Tottenham currently sit in fifth place in the Premier League after a patchy start to the new campaign, but despite early turbulence Mauricio Pochettino’s side are only two points from the league leaders.
With a lot of twists and turns around the corner, here are five things we’ve learned about Spurs so far this season.
1. They’re Discovering the Art of Winning Ugly
They have not had the perfect start to the season having struggled to maintain their rhythm and potency as the weeks progressed, but crucially Spurs have been able to keep pace with the league leaders by grinding out wins.
The fluent and attacking brand of football has turned into a pragmatic approach which has not been as pretty on the eye but, crucially, it has kept momentum rolling in their Premier League campaign.
It’s a maturity which Danny Rose previously commended having said: “It’s a great sign and I’d rather win ugly than lose playing brilliant football.”
Spurs’ record of six wins and two defeats is their best-ever start to a league season and sees them two points off the top spot. And with improvements to be made across the park they will be looking to combine the ability to win ugly and in style over the coming months – which in recent history has been when they hit their stride.
2. Injuries Are Taking a Toll
Part of the reason for Tottenham’s need to find other ways to win comes from the plethora of injuries they have had to contend with thus far.
Currently Pochettino has seven players on the treatment table with varying degrees of seriousness, from Rose’s groin strain to Jan Vertonghen’s hamstring injury which is set to keep the defender sidelined until December.
The injuries have unsettled the team and forced changes to a starting lineup which has previously picked itself, so much so that no new transfers were obtained over the summer.
Moreover, Tottenham have yet to field the same starting lineup for more than one game in a row this season as lingering fatigue and injuries continue to take their toll.
Pochettino will hope he has better fortune for the weeks and months ahead.
3. They’re Conceding Too Many Shots on Goal
Tottenham’s defence so far this season has yet to hit their stride as rotation, injury and fatigue all take their toll – and it is allowing the opposition to have too loose of a leash.
Spurs have already conceded 110 shots on their goal in just nine league games, a statistic which its impact is only appreciated when you consider they only allowed 355 in the entirety of the 2017/18 season.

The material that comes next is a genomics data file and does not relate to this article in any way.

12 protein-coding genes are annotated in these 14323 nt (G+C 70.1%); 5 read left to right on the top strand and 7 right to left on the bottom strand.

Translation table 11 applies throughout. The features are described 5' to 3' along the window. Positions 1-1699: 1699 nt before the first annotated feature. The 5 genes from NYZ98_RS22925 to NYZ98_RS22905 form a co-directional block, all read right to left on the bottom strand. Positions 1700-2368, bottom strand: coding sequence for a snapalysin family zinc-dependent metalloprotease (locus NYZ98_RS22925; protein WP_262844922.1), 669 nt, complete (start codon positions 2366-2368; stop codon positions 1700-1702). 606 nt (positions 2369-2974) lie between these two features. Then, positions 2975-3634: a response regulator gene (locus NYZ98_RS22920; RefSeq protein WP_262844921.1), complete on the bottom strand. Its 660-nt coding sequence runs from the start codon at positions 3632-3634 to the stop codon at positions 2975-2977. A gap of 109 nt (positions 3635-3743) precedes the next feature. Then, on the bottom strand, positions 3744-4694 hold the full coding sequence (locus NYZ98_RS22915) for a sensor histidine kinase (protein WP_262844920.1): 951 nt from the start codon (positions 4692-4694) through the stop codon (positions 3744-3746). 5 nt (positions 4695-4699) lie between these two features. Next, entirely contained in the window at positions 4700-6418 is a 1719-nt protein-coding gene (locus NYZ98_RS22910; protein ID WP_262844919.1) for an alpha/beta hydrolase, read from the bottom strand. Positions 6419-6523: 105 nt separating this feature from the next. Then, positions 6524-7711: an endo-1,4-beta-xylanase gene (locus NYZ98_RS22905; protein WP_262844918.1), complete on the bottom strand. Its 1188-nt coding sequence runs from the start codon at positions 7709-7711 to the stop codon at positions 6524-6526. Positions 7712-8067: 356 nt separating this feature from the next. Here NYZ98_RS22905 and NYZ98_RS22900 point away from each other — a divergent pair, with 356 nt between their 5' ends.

While they have yet to be truly punished after conceding just seven goals, it is a facet of their game which needs tightening up ahead of meetings with Manchester City and Chelsea within the next month.
4. Lucas Moura Has Been a Key Cog in the Machine
Lucas Moura struggled to make an impact for Spurs in the second half of last season following his move from Paris Saint-Germain, but the Brazilian has since burst into life with a full pre season under his belt.
His match winning brace against Manchester United ensured he started the campaign with three goals in the first three games, and while he has since been unable to impact the scoreboard directly he remains one of Tottenham’s most dangerous players.
The Brazilian has has featured in all of Spurs’ games to date and has repaid Pochettino’s faith having capitalised on Erik Lamela’s absence due to injury and Son Heung-min’s involvement in the Asia Games.
5. There’s a Goalkeeper Conundrum
With just 11 games on the board Tottenham have already called upon each of their three shot stoppers – Hugo Lloris, Michel Vorm and Paulo Gazzaniga – with contrasting results.
While it shows a degree of depth in the position, injury and form have forced Pochettino’s hand as he struggled to identify his second choice stopper while maintaining consistency in his back line.
Vorm has been shaky at best and his injury paved the way for Gazzaniga’s introduction, who has duly impressed. Hugo Lloris’ injury also threw up another challenge and Pochettino will now be hoping to finalise his pecking order and add stability back in the position moving forward.